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Dr. Ken Shore's
Classroom Problem Solver

Tattling in Class

Elementary students, especially those in the primary grades, are quick to tattle. Resolving those kinds of student conflicts can make you feel more like a referee than an instructor. If you don't find a way to contain the tattling problem, moreover, you might find that you have a tattling epidemic on your hands as you constantly deal with a steady stream of students eager to turn in their classmates.

The dilemma for a teacher is how to respond to tattletales. Dealing with every report you receive would seriously impinge on your teaching obligations, but you do want to make sure that you're told if a student is in danger of being physically or emotionally harmed. The following strategies will help you spend most of your time teaching while still safeguarding your students.


Teach students the difference between "tattling" and "telling." Discuss the issue of tattling with your students. Ask them how they feel when someone tattles on them; make sure to elicit the point that students are likely to be upset with classmates who tattle. Tell your class that the only time they are allowed to report a classmate's behavior is when a student is doing something that is hurtful, destructive, or dangerous. Explain what you mean by these terms, and inform students that when they report hurtful, destructive, or dangerous incidents to you, they are not tattling, they are giving important information. Provide students with some hypothetical situations and ask them to identify whether each is an example of tattling (and therefore not allowed), or of telling (which is not only allowed, but encouraged).

Encourage students to ignore behavior that does not affect them. When a student complains about behavior that is not destructive or dangerous and does not affect her, let her know that it is not her concern. You might say, "I'm happy to see that you know how to behave, but I would prefer that you not tell me about behavior that does not concern you." Some teachers use the phrase M.Y.O.B. to give a student the message to "mind your own business."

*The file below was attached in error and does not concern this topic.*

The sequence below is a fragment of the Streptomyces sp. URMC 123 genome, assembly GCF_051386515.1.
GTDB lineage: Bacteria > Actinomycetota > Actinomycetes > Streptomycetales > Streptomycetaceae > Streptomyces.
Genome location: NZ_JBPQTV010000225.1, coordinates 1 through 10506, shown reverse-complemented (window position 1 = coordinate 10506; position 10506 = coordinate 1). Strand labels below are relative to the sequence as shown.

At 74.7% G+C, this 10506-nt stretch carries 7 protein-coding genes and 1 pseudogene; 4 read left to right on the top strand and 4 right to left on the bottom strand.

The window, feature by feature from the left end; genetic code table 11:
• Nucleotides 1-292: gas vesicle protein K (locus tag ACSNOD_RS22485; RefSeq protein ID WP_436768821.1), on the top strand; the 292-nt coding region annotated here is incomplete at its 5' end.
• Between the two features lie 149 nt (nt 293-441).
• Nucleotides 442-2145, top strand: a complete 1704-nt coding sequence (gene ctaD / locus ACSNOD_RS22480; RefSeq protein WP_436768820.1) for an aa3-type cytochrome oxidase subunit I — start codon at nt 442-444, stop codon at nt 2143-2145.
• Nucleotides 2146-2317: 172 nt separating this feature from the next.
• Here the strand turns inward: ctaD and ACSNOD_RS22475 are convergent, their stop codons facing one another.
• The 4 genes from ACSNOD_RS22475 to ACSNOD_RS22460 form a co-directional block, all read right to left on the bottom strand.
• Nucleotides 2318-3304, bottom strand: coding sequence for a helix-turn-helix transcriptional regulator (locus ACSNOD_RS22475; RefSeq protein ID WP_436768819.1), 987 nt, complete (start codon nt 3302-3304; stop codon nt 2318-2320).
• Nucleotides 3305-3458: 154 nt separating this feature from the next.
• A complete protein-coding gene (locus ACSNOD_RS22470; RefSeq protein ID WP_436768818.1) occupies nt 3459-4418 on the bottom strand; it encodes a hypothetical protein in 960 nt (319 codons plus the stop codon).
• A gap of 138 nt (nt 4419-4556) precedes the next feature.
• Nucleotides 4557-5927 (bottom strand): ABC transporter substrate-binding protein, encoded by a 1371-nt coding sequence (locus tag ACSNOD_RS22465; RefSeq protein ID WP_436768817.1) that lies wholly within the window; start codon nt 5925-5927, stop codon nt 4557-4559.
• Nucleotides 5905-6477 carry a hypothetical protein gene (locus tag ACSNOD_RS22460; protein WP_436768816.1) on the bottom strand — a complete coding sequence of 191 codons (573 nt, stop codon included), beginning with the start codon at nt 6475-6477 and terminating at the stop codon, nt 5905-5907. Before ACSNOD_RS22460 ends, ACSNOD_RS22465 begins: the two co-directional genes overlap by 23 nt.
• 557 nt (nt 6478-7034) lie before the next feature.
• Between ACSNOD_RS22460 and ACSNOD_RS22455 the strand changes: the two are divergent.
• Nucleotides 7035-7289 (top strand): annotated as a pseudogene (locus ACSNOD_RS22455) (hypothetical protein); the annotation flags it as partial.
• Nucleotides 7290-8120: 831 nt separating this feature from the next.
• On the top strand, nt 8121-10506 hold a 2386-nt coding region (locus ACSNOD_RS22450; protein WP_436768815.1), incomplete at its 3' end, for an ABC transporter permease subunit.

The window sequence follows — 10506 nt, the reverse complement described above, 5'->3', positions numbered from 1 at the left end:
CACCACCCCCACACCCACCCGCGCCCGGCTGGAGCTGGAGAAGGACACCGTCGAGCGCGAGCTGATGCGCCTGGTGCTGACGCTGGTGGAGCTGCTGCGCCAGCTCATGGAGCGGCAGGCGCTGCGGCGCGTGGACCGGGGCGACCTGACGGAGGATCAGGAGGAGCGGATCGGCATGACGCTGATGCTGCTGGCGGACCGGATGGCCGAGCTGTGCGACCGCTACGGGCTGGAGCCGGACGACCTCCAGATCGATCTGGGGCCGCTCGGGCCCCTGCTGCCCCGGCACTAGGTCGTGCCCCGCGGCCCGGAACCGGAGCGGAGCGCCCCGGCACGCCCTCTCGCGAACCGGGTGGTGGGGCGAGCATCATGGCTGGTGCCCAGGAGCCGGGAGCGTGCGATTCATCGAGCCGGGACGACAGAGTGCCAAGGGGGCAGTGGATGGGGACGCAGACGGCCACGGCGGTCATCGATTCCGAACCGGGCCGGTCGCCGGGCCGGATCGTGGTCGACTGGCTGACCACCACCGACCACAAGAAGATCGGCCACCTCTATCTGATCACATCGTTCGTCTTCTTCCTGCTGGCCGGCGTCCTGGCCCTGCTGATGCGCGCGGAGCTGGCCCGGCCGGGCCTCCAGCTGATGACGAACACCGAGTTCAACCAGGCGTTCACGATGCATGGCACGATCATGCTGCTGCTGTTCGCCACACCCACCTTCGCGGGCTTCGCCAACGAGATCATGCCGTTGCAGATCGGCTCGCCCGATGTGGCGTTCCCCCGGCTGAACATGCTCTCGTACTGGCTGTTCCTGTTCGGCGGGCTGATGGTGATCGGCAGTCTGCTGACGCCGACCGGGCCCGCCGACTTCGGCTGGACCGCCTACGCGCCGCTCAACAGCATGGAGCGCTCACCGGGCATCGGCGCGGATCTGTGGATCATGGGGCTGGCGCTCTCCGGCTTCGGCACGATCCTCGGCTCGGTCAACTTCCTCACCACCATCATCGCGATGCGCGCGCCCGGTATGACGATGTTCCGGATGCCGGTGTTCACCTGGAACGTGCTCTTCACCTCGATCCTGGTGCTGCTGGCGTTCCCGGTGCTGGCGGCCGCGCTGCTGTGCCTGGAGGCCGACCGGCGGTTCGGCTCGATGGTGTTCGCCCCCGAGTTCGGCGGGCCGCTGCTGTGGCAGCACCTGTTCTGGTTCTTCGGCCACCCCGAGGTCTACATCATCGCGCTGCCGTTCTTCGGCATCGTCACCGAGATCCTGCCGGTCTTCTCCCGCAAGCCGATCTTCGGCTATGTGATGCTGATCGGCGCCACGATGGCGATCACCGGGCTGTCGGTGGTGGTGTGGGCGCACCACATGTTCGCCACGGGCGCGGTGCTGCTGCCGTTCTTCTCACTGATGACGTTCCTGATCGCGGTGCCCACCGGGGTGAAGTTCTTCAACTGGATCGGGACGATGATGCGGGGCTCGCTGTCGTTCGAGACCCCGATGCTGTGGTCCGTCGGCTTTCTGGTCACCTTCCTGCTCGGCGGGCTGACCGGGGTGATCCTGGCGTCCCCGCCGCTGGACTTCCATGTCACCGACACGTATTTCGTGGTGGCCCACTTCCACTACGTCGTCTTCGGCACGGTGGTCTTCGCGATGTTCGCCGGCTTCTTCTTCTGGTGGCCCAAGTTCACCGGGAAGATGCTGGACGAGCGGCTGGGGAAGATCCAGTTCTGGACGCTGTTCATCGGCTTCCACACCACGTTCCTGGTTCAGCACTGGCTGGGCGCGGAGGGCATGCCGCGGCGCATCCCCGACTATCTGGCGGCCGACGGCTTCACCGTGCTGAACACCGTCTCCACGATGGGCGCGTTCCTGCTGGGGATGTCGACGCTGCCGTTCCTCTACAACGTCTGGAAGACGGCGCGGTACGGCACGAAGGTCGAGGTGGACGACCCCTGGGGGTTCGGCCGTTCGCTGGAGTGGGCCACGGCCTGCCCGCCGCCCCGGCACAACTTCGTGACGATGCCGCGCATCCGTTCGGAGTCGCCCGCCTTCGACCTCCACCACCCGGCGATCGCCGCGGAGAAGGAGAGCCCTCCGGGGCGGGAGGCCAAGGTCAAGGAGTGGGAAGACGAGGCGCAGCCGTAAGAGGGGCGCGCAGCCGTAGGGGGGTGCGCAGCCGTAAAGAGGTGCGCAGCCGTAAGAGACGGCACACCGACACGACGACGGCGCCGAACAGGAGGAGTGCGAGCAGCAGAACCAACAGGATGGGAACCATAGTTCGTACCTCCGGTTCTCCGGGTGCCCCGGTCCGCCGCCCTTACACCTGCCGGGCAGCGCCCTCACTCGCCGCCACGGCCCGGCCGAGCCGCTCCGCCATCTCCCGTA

Encourage students to settle problems on their own. If a student complains about something a classmate has done that does affect her, encourage her to solve the problem without your help. You might give her some ideas about how to respond. If you find that a number of your students have difficulty asserting themselves in disputes with classmates, consider some role-playing to help them gain the confidence and skills to deal with such situations.

Don't automatically dismiss a student's concern. Be especially attentive to reports that suggest that a student is being bullied, especially if you get similar reports from more than one student. Studies of bullying indicate that teachers sometimes fail to respond to reports of students being taunted, threatened, or harassed. If you conclude that bullying is taking place, you will want to intervene rather than encourage the victim to stand up to the bully. In bullying situations, an imbalance of power often exists that makes it difficult for a weaker, smaller student to confront a stronger, bigger classmate.

Stop a student before she gets a chance to tattle. If you sense that a student is about to tattle on a classmate, stop the student before she completes her thought and ask, "Are you about to tattle, or are you going to tell me important information about a student who is doing something harmful or dangerous?" If she tells you the latter, let her finish her thought.

Set up a situation box. Put on your desk a covered shoebox with a slit in the top. Place a note pad next to the box. Let students know that if they have a concern about a classmate and need your help dealing with it, they can write a note and leave it in the box. Tell them that you will read the notes before the end of the day and follow up with the student who wrote the note if you think help is needed. Reassure them that they can still see you without leaving a note to report a student doing something harmful or dangerous.

Do not put students in charge of their classmates. Putting a student in a position of authority over her classmates often will give rise to the student telling you about students who have been non-compliant, which will engender student conflict. You can give students responsibilities in the classroom; just make sure that being in charge of their classmates is not one of those responsibilities.


About Ken Shore

Dr. Kenneth Shore is a psychologist and chair of a child study team for the Hamilton, New Jersey Public Schools. He has written five books, including Special Kids Problem Solver and Elementary Teacher's Discipline Problem Solver.

Click to read a complete bio.